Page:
Should employers clamp down on Pokemon Go?

Should employers clamp down on Pokemon Go?

Pokemon-go

Popular game prompts questions over use of personal devices, as Boeing becomes first business to ban it at work, reports CIPD.

The take-up of smartphone game Pokemon Go has been so remarkable – and the experience of playing it so immersive – that employers may need to revisit their policies to prevent a drop in productivity, according to experts.

Though it has been available in the UK for just four days, the app – in which players use GPS signalling and augmented reality to search for and ‘catch’ characters has proven insanely popular, with servers crashing over the weekend due to the amount of people attempting to use the app.

Aircraft manufacturer Boeing was forced to issue an email to its workforce banning play during working hours after the company discovered the game app had been installed on more than 100 work phones since its release. A member of staff also came close to injury while playing the game at work.

However, Tom Currie, a barista and bartender from New Zealand, showed the potential for the game to reach extremes when he became the first person to quit his job in favour of a full-time bid to ‘catch ‘em all’. The BBC reported that Currie had already caught 91 of the 151 Pokemon available in the game.

Hannah Robbins, partner in leading legal business DWF’s employment team, comments:

“From a legal perspective using the Pokemon Go app during work time, unless that is a specific role i.e. they’re a developer, is akin to doing anything else that you shouldn’t be instead of work, like surfing the net, sending personal emails, watching the cricket, or internet shopping.   Whilst social media policies will not contain specific reference to this app (who could have envisaged the explosion in popularity?), employers are well within their rights to approach this as a misconduct issue if their workers are wasting work time on the app.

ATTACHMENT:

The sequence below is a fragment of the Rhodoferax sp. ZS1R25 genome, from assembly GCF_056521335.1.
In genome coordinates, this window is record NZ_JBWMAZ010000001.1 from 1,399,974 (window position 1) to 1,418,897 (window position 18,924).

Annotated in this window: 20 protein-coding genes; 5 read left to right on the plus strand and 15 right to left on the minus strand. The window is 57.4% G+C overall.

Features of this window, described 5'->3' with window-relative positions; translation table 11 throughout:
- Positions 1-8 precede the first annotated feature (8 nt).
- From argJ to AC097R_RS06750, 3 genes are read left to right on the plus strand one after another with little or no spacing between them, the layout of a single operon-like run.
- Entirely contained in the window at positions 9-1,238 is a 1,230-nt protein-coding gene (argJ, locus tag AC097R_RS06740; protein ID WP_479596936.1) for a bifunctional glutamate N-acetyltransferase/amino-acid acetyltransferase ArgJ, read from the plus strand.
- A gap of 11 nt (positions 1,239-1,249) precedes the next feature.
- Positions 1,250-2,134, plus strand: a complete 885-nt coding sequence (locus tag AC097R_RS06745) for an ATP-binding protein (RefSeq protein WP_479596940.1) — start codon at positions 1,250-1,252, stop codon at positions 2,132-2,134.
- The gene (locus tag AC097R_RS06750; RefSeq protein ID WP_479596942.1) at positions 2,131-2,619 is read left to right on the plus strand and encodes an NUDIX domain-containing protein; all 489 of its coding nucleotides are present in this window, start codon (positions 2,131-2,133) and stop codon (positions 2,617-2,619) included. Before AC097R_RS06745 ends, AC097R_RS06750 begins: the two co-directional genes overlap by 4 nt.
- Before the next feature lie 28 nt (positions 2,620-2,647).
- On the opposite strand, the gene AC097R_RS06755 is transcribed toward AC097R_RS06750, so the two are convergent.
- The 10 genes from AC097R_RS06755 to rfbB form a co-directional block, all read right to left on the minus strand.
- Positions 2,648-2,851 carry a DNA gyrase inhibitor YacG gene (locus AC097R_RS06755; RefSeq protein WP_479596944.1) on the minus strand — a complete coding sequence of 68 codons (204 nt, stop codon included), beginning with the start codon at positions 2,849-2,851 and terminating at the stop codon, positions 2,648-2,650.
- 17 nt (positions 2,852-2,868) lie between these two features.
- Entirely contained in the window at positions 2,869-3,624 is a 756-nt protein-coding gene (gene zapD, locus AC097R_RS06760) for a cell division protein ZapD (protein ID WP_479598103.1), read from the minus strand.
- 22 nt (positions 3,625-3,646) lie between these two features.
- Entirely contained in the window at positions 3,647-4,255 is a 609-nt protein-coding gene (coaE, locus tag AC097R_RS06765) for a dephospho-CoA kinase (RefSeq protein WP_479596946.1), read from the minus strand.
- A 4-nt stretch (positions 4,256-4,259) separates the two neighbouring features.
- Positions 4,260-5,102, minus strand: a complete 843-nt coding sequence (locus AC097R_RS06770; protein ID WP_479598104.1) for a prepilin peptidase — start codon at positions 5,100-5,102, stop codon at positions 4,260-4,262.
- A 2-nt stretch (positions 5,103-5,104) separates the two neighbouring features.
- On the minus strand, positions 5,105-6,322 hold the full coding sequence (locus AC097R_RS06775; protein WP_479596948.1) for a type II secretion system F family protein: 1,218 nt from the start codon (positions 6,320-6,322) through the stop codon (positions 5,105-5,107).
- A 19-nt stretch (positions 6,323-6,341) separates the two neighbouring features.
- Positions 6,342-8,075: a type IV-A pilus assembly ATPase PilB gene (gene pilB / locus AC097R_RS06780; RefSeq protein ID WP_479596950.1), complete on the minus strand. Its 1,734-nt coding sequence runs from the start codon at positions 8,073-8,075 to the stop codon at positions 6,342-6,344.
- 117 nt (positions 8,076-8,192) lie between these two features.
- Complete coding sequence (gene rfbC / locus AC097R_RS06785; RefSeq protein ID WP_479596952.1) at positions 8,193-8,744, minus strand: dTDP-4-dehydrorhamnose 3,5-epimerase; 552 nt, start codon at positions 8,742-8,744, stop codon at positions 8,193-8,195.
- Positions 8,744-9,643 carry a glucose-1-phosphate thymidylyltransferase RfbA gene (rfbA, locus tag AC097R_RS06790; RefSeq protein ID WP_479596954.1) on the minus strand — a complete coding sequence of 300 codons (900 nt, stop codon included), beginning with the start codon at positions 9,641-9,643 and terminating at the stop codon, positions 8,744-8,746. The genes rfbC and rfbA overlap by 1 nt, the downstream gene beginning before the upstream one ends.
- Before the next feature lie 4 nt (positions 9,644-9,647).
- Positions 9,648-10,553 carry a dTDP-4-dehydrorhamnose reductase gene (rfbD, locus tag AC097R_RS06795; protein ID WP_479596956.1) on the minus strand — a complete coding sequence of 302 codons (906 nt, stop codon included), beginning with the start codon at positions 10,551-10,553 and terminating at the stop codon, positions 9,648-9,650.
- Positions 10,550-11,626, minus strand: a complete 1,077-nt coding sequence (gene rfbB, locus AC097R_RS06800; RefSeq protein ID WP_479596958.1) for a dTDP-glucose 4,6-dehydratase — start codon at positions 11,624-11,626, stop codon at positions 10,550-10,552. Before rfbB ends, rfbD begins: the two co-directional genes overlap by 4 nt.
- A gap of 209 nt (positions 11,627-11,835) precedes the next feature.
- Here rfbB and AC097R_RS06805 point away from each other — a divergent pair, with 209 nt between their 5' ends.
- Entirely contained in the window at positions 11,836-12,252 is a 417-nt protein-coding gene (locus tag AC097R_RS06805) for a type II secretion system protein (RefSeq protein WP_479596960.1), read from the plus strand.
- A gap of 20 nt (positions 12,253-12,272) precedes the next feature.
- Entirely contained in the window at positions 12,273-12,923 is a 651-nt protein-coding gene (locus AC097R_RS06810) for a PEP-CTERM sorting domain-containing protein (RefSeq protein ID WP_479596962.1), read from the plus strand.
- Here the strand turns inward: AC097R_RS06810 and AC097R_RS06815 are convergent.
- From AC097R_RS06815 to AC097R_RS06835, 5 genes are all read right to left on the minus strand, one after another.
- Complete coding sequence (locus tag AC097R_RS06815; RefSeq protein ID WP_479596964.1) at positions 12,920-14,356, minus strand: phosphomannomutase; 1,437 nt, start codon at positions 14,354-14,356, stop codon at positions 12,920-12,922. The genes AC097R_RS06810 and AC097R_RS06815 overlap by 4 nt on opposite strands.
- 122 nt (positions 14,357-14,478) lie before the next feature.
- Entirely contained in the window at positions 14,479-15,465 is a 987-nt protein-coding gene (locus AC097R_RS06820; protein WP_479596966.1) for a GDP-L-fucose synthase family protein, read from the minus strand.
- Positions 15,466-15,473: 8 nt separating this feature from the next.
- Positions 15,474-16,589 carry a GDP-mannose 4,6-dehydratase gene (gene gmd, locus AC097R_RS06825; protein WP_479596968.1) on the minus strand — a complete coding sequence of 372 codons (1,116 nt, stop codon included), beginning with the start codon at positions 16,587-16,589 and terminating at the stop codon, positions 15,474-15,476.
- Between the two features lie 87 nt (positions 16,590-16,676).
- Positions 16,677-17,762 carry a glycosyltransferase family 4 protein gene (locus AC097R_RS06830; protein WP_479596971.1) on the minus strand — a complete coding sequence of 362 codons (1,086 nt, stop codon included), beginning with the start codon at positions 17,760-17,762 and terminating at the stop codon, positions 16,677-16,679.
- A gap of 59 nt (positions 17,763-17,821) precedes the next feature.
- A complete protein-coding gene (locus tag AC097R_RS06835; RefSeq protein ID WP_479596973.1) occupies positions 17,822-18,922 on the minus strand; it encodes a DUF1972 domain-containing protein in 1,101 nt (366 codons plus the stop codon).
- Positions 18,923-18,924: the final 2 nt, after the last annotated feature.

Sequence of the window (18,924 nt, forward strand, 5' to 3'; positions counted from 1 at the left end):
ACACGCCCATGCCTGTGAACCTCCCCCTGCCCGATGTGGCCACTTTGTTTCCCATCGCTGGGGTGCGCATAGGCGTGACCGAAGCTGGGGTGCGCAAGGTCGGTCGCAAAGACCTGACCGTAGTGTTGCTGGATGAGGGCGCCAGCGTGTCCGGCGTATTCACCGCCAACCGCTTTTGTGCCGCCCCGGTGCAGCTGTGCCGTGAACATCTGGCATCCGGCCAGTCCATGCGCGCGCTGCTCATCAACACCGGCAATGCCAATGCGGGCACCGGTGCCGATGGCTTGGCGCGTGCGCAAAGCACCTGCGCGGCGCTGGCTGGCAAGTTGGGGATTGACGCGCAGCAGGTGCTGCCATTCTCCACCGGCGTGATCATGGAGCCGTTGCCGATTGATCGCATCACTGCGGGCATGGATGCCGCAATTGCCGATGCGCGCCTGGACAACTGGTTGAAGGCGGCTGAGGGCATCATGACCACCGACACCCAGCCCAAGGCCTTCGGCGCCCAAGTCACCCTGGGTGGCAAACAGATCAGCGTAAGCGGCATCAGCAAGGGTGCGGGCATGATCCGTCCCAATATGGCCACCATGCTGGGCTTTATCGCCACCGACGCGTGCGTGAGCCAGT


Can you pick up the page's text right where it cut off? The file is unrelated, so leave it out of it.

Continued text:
This becomes slightly more complicated when considering whether workers are allowed to use the app in work during non-working time, such as lunch breaks.  Whilst more sedate activities like surfing the net or watching the cricket during a lunch hour may be easy for an employer to accommodate, having hordes of people wandering around the building searching for Pikachu may be more difficult to contain.  This may have health and safety implications as well as disturb fellow employees or customers.  Employers and HR teams can, therefore, remind workers that they shouldn’t cause disruption to others if they choose to use the app during clearly defined break periods and it would also be acceptable to limit workers to only using it outside of the building.  No doubt we will see more novel games in the future and as gaming encroaches more upon our physical environment this raises many legal and HR issues.”

Some employers are taking a more light-hearted approach to prohibition. An image that went viral on Twitter this week showed an internal memo at an unnamed company, which read: “We are paying you to work, not chase fictional video-game characters with your cell phone all day. Save it for your break time, otherwise you’ll have plenty of time unemployed to catch ‘em all.”

About The Author

Rebecca Clarke

Rebecca joined the HRreview editorial team in January 2016. After graduating from the University of Sheffield Hallam in 2013 with a BA in English Literature, Rebecca has spent five years working in print and online journalism in Manchester and London. In the past she has been part of the editorial teams at Sleeper and Dezeen and has founded her own arts collective.

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